Quoting Retrokitty: Children with ADHD and SPD will become overwhelmed very quickly. If she made him sit and do is work chances are he would have a physical and or emotional melt down. Either way he wouldn't be able to work. It's better that he bolt to a safe place. I'm sure for him that's his coping mechanism. He would probably ca down much faster in a place he feels safe rather than a place he feels threatened in. OP my suggestion would be to create a safe place for him. Children with ADHD and SPD often like small dark places. I would designate a room to him and either make or buy some toys meant to help children with autisim and ADHD cope. That way he can go there if he's overwhelmed. And if that doesn't work )if he bolts too much) use it as a bonus. "If you finish this lesson you can go into the room for 10 minutes a a treat"

 Thank you for the ideas..I will try and create a safer place for him. I just feel so discouraged my mom (one of the only people I turend to with this) bascally told me that ADHD and SPD dont exist and if I would just cut out all orange food dyes and red food dyes then he would be cured.

My friends dont belive it exists either, neither with autisum so I really feel like I am all by myself.

Connorsmommy13
by Bronze Member on Feb. 27, 2014 at 2:44 AM

 

Quoting Megs5384:

I hope my response didn't come across as if I think he should be punished if he doesn't do work or that he should be made to stay in an uncomfortable situation! OP, I'm sorry if it did! That's not what I meant at all.

I can totally understand that bolting is his coping mechanism and having a safe place for him to go is important. I guess a better way to say what I'm wondering is how is this method supposed to be helping him to work through the getting overwhelmed feelings? I agree he needs to be able to have a way to signal "hey, I'm not liking this! This feels..." scary/weird/frustrating, ect. But once he's there, what's the next step in the process and how does she help him through it so that he can eventually learn to help himself through those feelings? Does that make more sense?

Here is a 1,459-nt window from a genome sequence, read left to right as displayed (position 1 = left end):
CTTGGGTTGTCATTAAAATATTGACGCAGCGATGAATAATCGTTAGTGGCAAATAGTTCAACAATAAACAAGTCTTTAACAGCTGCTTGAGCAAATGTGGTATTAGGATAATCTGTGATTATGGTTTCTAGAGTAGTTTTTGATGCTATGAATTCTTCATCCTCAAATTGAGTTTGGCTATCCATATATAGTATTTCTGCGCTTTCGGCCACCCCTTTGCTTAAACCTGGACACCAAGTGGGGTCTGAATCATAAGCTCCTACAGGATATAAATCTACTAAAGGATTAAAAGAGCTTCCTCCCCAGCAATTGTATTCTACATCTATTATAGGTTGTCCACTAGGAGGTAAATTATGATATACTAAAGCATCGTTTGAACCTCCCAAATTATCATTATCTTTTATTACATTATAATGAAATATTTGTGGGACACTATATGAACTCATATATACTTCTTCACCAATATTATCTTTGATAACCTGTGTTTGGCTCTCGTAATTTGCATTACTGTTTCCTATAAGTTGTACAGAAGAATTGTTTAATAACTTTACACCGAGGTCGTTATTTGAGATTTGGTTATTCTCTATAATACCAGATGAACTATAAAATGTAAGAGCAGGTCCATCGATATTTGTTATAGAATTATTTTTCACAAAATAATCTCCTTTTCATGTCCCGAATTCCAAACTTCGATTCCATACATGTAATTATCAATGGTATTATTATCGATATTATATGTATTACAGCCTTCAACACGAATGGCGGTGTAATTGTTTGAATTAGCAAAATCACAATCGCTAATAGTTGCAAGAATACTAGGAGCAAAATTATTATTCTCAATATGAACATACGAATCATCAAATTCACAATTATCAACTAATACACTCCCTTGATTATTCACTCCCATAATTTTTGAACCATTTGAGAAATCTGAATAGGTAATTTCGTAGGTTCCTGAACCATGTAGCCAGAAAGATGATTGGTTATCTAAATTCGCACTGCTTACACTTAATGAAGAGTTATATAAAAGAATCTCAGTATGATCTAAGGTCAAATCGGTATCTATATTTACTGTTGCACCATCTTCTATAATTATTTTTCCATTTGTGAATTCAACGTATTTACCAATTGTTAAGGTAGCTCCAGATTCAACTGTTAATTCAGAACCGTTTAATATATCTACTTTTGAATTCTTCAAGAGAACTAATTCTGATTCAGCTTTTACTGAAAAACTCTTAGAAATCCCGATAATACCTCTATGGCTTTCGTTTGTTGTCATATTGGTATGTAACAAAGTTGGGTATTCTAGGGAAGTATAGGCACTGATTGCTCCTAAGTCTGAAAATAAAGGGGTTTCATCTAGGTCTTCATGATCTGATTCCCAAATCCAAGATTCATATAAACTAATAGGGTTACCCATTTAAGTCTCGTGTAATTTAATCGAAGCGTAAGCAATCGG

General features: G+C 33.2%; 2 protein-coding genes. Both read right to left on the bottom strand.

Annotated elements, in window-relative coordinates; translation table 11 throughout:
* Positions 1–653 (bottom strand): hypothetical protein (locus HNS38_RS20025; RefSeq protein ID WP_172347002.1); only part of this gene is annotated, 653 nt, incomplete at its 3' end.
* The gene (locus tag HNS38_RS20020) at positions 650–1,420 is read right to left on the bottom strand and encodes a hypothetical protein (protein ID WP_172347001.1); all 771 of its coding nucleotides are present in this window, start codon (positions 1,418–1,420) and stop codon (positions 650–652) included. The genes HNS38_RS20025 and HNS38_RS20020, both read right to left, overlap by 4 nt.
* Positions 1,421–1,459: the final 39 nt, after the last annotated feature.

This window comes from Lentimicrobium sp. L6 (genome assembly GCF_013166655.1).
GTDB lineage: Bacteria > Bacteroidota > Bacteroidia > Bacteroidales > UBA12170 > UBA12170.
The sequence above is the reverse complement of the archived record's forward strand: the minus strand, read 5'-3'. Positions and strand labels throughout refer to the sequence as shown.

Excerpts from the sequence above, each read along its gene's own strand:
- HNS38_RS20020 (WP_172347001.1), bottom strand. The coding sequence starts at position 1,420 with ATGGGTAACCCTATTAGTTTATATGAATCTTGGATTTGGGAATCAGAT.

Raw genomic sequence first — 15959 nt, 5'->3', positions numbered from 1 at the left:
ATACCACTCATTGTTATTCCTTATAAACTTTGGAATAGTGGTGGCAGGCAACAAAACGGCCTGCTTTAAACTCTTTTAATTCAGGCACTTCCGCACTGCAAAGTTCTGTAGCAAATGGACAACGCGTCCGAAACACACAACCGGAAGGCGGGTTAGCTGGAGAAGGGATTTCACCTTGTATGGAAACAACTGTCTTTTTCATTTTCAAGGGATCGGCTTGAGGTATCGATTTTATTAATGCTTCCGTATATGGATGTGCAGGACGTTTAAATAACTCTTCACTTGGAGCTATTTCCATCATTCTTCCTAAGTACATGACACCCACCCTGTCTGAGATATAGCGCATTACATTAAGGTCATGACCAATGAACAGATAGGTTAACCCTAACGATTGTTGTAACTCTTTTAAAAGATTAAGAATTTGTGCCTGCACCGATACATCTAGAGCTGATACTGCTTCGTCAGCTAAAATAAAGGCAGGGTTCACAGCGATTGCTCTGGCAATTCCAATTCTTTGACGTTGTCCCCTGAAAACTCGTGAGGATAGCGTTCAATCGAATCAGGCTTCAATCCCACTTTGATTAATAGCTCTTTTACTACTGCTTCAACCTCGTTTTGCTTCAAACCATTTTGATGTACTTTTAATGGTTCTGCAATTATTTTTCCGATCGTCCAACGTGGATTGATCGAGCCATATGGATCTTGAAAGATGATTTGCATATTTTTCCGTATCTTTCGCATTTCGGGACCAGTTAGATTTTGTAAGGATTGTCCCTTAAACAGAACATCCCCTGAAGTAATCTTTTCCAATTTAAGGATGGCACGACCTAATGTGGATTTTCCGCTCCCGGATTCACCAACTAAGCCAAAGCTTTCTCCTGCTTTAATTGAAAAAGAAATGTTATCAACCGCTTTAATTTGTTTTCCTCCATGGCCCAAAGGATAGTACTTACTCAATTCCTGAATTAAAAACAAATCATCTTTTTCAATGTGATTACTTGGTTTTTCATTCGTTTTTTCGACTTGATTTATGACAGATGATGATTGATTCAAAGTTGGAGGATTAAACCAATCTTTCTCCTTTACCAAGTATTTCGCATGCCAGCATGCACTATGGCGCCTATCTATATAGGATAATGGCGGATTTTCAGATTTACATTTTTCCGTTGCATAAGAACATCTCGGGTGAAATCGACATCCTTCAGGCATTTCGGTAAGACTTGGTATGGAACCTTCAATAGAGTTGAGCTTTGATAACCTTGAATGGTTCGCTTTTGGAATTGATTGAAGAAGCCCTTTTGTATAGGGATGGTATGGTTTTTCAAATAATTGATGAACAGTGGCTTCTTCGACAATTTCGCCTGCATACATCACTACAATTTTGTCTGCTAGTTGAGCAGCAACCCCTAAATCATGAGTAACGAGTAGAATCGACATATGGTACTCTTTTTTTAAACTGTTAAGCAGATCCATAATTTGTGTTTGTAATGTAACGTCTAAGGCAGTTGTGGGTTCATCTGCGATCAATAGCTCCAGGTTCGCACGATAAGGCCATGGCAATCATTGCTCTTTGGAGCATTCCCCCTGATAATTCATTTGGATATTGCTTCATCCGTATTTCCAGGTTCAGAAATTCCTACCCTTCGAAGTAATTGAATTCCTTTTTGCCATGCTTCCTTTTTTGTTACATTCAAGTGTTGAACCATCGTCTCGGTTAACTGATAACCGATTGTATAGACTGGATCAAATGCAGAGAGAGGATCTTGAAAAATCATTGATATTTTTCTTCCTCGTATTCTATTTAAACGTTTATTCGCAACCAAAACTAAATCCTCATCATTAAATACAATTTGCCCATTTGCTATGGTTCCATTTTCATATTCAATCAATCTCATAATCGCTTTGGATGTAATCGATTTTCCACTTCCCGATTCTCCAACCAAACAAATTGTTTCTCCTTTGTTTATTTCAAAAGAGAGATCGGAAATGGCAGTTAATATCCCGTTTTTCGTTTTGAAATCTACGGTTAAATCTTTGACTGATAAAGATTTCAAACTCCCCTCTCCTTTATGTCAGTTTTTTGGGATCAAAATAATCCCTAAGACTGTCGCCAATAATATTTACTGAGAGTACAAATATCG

I'm not judging or trying to be snooty. I'm genuinly curious and this would be the questions I would ask if I were in the OP's position.

You didnt so dont worry thanks though.  We are suppose to have a "talk" after about how he is feeling, but I am just at a lost of what to do when he just refuses to do the work,,,

Connorsmommy13
by Bronze Member on Feb. 27, 2014 at 2:48 AM

 

Quoting Mishy2:

I have an 8 year old son who was diagnosed with both ADHD and high functioning Autism. When he has homework he tries every avoidance tactic necessary so I know how you feel momma. I am at a loss sometimes as to how to get him to complete his work, apart from the "if you don't do your homework now then no video games, no tv time, no _____".. to try and encourage him to do his work or he gets loss of privileges. It is hard as sometimes he would rather miss out on privileges than to do his homework, so I agree it is difficult. 

Thank you for replying is he a bolter too? I feel like I am such a failure because he is SO smart and could breeze through the work if he just DID IT. I tried the "Do this or you won't ______" and he just smirks at me "I am the boss of my own body and I want to do it so I will" or "Yep I will" then I feel like I have to win this battle of wills to get it through to him that I am the boss. I just feel so alone and defeated like I am a failure of a mom and that I am screwing him up for life.

JasonsMom2007
by Platinum Member on Feb. 27, 2014 at 3:30 AM

I have a little guy with spd too who I homeschool.  Last year was miserable for us but this year is much better.  You might have to change the curriculum up some to find what works for home.  Another thing I do is I set a timer for 30 minutes and if my son works hard and stays focused for those 30 minutes he gets a 5 minute break to do part of the video on adventuretofitness.com.  He loves the videos there and they get him moving!

Mine isn't a bolter.  He's an exploder.  If he gets overwhelemed he reacts suddenly and violently :(